I think that's what you are seeing on display right now, is that the president may get angry about how fast Congress moves. He may get angry because they're not advancing his legislative agenda, but tax reform is the last best chance for him to get one big major legislative accomplishment before we get into the 2018 midterms.

So you're stuck with the Republicans you have got, Brianna.

KEILAR: And, Dana, the dynamics of this press conference were just unbelievable in a way, even from the moving up and down of the microphone as Mitch McConnell, who is a little shorter, would have to move it down, and President Trump would also move it up really too high.

And it sort of, I think, spoke to some of the -- in a way, it was maybe a metaphor for their relationship. I don't know. What do you think?


Look, sure. The other thing that really is striking in the whiplash that Sara was describing from the president today is in many ways it's kind of classic Donald Trump. He said probably how he feels when he made the remarks in the Cabinet Room earlier today talking about his support for Steve Bannon and Bannon's efforts to try to keep some of the incumbents in check, actually defeat some incumbent Republicans.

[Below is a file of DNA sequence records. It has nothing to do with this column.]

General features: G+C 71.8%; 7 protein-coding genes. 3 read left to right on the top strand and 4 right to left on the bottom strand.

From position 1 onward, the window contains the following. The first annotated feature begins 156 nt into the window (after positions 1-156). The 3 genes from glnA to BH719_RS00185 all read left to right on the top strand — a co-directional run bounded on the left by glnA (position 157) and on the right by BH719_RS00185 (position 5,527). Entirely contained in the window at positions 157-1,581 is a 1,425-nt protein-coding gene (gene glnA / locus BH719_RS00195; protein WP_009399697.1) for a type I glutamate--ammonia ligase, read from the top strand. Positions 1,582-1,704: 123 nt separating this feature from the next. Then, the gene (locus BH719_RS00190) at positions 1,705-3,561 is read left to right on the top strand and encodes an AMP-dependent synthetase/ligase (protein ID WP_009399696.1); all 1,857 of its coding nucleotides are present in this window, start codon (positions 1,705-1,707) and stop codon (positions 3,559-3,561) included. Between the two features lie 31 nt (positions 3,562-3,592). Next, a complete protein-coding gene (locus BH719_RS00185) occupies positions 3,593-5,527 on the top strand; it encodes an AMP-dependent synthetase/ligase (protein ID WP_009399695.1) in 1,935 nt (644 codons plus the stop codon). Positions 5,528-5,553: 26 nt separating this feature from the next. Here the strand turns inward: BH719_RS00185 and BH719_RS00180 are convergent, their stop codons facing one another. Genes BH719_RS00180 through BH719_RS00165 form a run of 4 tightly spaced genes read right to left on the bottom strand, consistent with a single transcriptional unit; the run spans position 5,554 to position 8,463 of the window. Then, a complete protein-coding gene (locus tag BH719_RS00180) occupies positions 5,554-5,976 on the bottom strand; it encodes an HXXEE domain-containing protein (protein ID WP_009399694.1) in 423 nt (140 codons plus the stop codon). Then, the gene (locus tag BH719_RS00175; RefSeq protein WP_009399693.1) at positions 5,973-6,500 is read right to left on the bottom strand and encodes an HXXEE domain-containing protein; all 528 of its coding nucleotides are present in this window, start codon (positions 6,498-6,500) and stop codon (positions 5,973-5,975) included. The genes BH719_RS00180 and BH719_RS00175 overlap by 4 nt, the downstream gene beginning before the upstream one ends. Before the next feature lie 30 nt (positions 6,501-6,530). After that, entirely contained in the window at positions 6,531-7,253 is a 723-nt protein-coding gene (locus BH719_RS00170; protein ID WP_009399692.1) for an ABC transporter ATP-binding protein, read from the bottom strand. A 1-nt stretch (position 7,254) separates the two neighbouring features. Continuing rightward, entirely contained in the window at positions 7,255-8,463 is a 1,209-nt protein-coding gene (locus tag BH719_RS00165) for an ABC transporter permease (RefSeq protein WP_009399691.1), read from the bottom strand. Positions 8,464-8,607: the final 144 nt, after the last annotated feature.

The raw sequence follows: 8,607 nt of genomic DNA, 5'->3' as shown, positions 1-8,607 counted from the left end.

And then a couple of hours later, he's sitting with the majority leader and then comes out and says something seemingly kind of different.

And when I say it's classic Trump, it's because, you know, he's sitting with the leader who is telling him -- of his own party -- who is telling him we need to do X, Y and Z in order to get our joint agenda through, and then he feels compelled to kind of give him an attaboy and show at least publicly that he's not really that distant and different from the Republican leadership.

They seem contradictory, and that is, again, kind of classic Donald Trump, because in his mind he probably doesn't necessarily think one is a contradiction of another. But I can tell you, Brianna, in talking to people in Bannon world, they do not see any kind of slowing down of their efforts, based on what the president said today.

They still feel that they have his support to try to use Trump voters or try to engage Trump voters, I should say, and push them to support Republican challengers for these incumbent senators.

KEILAR: There were so many moments that really, I thought, stood out, April, kind of small and large.

One of the ones that stood out to me was when President Trump was talking about the opioid crisis, and he said drug companies make big donations to political figures.

And he sort of teased -- but, in a way, it was almost public humiliation -- the Senate leader, saying, maybe even you, Senator McConnell, which seemed a little -- I don't know if that's true at this point in time, but it certainly seemed a little unnecessary after stressing bipartisanship. What really stood out to you?